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Wednesday, February 23, 2011

Nullifying the Defense of Marriage Act

hThe Obama Administration will essentially nullify the will of Congress by refusing to defend the Defense of Marriage Act in court against legal challenge. 

The Act was passed in 1996, and defines marriage as being between a man and a woman.

This nullification-through-default threatens a constitutional crisis. The Administration sets a precedent by which it can circumvent, or outright ignore, the will of Congress.

While some have constitutional concerns about the Act, this law is not recently-enacted legislation, but a 15-year-old law for which more than ample time has passed for it to be challenged in court and evaluated by courts at all levels. In addition, the Obama Administration just had two years, during which it controlled both houses of Congress, in which it could have sought its amendment or repeal -- but chose not to do so.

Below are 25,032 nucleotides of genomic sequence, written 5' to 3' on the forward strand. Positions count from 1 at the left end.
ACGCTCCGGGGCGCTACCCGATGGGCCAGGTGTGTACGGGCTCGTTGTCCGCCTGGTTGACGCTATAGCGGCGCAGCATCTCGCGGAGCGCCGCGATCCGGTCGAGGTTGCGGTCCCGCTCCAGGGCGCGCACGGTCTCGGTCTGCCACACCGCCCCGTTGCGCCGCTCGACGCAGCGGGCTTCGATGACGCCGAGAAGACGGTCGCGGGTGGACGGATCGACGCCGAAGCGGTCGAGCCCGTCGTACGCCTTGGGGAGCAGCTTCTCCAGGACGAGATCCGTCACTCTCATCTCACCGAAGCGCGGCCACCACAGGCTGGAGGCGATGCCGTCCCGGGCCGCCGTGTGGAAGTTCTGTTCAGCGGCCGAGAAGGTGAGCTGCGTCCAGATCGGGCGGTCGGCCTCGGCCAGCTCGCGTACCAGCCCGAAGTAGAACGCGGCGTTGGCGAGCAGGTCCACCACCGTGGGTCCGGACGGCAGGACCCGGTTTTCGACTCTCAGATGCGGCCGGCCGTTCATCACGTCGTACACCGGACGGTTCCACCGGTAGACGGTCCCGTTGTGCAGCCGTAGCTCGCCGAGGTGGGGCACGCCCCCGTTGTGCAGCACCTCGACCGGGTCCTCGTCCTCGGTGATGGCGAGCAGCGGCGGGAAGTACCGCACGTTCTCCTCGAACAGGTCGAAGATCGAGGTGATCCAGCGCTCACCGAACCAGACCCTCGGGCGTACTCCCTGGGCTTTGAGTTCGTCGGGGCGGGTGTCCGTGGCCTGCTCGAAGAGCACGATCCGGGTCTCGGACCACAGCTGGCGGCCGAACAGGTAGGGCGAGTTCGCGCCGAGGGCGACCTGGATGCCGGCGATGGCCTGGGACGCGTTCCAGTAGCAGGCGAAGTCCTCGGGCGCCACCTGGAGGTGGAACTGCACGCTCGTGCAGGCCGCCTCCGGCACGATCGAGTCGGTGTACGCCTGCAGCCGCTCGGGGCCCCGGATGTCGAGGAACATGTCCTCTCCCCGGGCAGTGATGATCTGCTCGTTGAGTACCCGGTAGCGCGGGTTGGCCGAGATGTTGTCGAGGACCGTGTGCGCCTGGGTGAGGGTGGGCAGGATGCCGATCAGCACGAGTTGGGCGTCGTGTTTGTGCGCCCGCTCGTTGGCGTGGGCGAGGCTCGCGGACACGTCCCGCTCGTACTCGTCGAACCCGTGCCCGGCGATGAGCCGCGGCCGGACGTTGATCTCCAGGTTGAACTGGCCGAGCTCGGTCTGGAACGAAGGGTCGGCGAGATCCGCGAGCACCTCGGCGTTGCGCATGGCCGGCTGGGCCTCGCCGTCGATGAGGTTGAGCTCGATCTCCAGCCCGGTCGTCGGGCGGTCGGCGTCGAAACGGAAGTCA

It is one matter for Congress to need sufficient support to override a presidential veto. It is quite another for it to overcome executive branch nullification through default.

Eric Dixon is a New York lawyer, political advisor and strategic analyst. He can be reached at

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